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How Salaam Green Listens to UAB Health Care Workers, Turns Their Stories into Poems

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By Shannon Thomason

UAB News

An artist is creating poems after listening to health care staff at the University of Alabama at Birmingham tell stories of their experiences.

Salaam Green, an artist-in-residence with UAB Arts in Medicine, (AIM) is a certified Listener Poet. Through the Listener Poet program, the poets hold space for people to share whatever is on their minds, which is reflected back to them through a custom poem. A writer and storyteller, Green facilitates writing-to-heal workshops for AIM.

For National Poetry Month in April, UAB Arts in Medicine is inviting people to participate in Listener Poet sessions. Green is meeting with health professionals including Rodney Tucker, M.D., director of the Center for Palliative and Supportive Care, and Malcolm Marler, leadership support specialist for UAB Medicine, to create the poems. The goal is to have 10 completed poems posted to an online gallery, which will include the text and audio, along with the backstory.

The program began at UAB with health care staff but has been expanded to include anyone who works at UAB. To participate in a Listener Poet session with Green, email laurenme@uab.edu.

These sessions provide spaces for clinicians and others to connect with their thoughts and emotions, be heard deeply, and receive the gift of a poem. The published poems connect the UAB community and provide a sense of universality and normalization for people experiencing similar issues.

Marler says he is so grateful for the poem Green wrote for him.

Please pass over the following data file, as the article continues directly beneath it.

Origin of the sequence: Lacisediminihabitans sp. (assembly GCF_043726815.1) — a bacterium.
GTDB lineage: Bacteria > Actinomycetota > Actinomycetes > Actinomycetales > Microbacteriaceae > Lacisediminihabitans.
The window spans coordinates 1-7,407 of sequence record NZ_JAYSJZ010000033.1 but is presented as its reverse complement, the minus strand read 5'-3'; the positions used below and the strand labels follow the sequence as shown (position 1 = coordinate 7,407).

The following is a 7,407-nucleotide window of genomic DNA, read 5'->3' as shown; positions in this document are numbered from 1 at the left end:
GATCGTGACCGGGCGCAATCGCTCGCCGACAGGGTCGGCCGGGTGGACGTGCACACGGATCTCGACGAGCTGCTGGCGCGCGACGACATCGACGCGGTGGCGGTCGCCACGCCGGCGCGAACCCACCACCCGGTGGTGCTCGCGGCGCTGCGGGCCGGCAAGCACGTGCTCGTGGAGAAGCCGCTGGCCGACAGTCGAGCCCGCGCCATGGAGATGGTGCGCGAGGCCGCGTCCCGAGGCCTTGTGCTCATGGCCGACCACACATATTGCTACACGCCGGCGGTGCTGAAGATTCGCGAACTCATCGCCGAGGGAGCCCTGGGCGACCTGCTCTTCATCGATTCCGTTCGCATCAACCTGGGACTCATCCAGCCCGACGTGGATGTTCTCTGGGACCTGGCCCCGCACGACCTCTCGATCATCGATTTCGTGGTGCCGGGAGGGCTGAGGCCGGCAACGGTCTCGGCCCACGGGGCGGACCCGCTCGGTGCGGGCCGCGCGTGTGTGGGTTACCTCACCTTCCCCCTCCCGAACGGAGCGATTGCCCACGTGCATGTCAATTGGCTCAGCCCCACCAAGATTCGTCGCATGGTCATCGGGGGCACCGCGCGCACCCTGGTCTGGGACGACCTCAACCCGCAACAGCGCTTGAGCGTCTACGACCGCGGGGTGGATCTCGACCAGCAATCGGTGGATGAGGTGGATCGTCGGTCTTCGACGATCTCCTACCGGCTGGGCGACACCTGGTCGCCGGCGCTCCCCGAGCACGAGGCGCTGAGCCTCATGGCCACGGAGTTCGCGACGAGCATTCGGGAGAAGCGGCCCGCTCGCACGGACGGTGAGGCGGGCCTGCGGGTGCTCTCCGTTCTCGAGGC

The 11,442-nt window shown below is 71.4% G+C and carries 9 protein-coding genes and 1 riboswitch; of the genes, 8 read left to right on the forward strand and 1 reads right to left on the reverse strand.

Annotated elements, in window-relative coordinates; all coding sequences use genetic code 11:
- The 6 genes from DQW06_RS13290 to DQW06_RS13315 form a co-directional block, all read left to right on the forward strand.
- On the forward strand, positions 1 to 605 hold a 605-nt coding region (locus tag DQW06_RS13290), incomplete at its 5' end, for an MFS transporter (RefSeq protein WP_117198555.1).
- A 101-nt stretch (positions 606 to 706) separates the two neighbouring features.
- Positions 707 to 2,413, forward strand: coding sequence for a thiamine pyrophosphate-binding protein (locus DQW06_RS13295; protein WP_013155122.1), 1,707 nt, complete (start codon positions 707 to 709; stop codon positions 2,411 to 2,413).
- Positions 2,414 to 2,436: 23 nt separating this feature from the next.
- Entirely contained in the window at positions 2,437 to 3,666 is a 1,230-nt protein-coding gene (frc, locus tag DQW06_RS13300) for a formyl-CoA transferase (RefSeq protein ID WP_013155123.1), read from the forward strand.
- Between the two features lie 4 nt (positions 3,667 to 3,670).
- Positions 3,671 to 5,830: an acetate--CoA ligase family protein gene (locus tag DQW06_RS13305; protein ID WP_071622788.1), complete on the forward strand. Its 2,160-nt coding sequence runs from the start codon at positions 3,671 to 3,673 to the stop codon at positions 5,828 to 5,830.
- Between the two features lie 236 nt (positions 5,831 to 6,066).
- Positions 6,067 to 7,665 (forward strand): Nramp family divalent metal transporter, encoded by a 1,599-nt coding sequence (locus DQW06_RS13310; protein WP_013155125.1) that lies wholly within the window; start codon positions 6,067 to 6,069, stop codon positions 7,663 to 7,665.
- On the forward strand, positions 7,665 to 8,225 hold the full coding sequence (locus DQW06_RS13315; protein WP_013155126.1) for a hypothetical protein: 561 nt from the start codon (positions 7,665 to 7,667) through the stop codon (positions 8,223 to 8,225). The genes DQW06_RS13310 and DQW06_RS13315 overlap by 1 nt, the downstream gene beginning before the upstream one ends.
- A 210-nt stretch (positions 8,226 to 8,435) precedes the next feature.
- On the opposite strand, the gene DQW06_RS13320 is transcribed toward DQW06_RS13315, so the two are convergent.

“The poem Salaam wrote about my experience in the pandemic from a brief interview was emotionally healing and gave me an opportunity to step outside of my experience to learn important lessons going forward,” Marler said.

Green is an award-winning poet and author, a 2020-21 Eco-Poetry fellow, a Reimagining Justice fellow with the Southern Poverty Law Center, the 2016 Poet Laureate for Innovation and Entrepreneurship, and a New Economy Coalition Climate Solutions fellow. Green’s work has appeared in The Birmingham Times, Scalawag, Bust, Feminist Review, Black Youth Project, Elephant Journal, Southern Women’s Review, AL.com, Birmingham Arts Journal and more.

The Good Listening Project began when co-founder Frankie Abralind combined his passion for health care with his hobby of writing custom poetry for people he talked with on the street in Washington, D.C. Abralind quickly learned that the gift he was giving was the listening. When thoughtful listeners hold space, people feel heard and understood, and the experience is often cathartic.

The Listener Poet program, which envisions a resilient world where all people experience connection and belonging, was launched in 2018. It delivers healing arts programs in-person and remotely to organizations across the continent. They have worked with more than 25 partners, including premier medical institutions.

UAB Arts in Medicine is a partnership between UAB Medicine and UAB Visual and Performing Arts, and underscores UAB’s commitment to patient-centered care. Started in 2013, the program provides services on a rotating schedule to a growing number of UAB Medicine units.

AIM strives to transform the care environment and enhance well-being and healing through creative arts experiences for patients, families and staff. Integrating the arts into the health care environment has been shown to benefit patients and caregivers by reduced stress levels, reduction in perceived pain, improved mood, distraction from medical problems, and increased self-expression and self-confidence.